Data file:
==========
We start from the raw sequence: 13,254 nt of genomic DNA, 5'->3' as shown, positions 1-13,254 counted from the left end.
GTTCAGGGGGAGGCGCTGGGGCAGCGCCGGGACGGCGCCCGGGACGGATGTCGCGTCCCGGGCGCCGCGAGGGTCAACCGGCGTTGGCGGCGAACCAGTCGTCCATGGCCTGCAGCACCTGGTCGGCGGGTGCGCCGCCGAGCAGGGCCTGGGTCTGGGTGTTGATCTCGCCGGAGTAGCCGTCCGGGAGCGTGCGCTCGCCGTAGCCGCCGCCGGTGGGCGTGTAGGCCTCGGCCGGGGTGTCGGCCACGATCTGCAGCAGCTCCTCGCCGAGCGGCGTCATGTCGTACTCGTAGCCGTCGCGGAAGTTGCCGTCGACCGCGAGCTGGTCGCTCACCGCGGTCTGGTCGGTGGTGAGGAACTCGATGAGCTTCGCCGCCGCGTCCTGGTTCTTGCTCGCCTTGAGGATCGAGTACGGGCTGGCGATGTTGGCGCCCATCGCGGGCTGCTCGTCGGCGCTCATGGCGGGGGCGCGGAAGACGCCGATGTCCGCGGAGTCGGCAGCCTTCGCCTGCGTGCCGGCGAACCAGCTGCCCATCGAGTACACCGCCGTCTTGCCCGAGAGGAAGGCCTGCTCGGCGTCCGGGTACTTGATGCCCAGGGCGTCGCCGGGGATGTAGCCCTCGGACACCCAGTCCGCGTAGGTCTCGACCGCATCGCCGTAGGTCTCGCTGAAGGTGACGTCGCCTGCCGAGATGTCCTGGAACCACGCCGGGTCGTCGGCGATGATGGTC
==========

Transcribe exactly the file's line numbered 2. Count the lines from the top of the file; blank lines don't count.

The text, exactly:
GTTCAGGGGGAGGCGCTGGGGCAGCGCCGGGACGGCGCCCGGGACGGATGTCGCGTCCCGGGCGCCGCGAGGGTCAACCGGCGTTGGCGGCGAACCAGTCGTCCATGGCCTGCAGCACCTGGTCGGCGGGTGCGCCGCCGAGCAGGGCCTGGGTCTGGGTGTTGATCTCGCCGGAGTAGCCGTCCGGGAGCGTGCGCTCGCCGTAGCCGCCGCCGGTGGGCGTGTAGGCCTCGGCCGGGGTGTCGGCCACGATCTGCAGCAGCTCCTCGCCGAGCGGCGTCATGTCGTACTCGTAGCCGTCGCGGAAGTTGCCGTCGACCGCGAGCTGGTCGCTCACCGCGGTCTGGTCGGTGGTGAGGAACTCGATGAGCTTCGCCGCCGCGTCCTGGTTCTTGCTCGCCTTGAGGATCGAGTACGGGCTGGCGATGTTGGCGCCCATCGCGGGCTGCTCGTCGGCGCTCATGGCGGGGGCGCGGAAGACGCCGATGTCCGCGGAGTCGGCAGCCTTCGCCTGCGTGCCGGCGAACCAGCTGCCCATCGAGTACACCGCCGTCTTGCCCGAGAGGAAGGCCTGCTCGGCGTCCGGGTACTTGATGCCCAGGGCGTCGCCGGGGATGTAGCCCTCGGACACCCAGTCCGCGTAGGTCTCGACCGCATCGCCGTAGGTCTCGCTGAAGGTGACGTCGCCTGCCGAGATGTCCTGGAACCACGCCGGGTCGTCGGCGATGATGGTC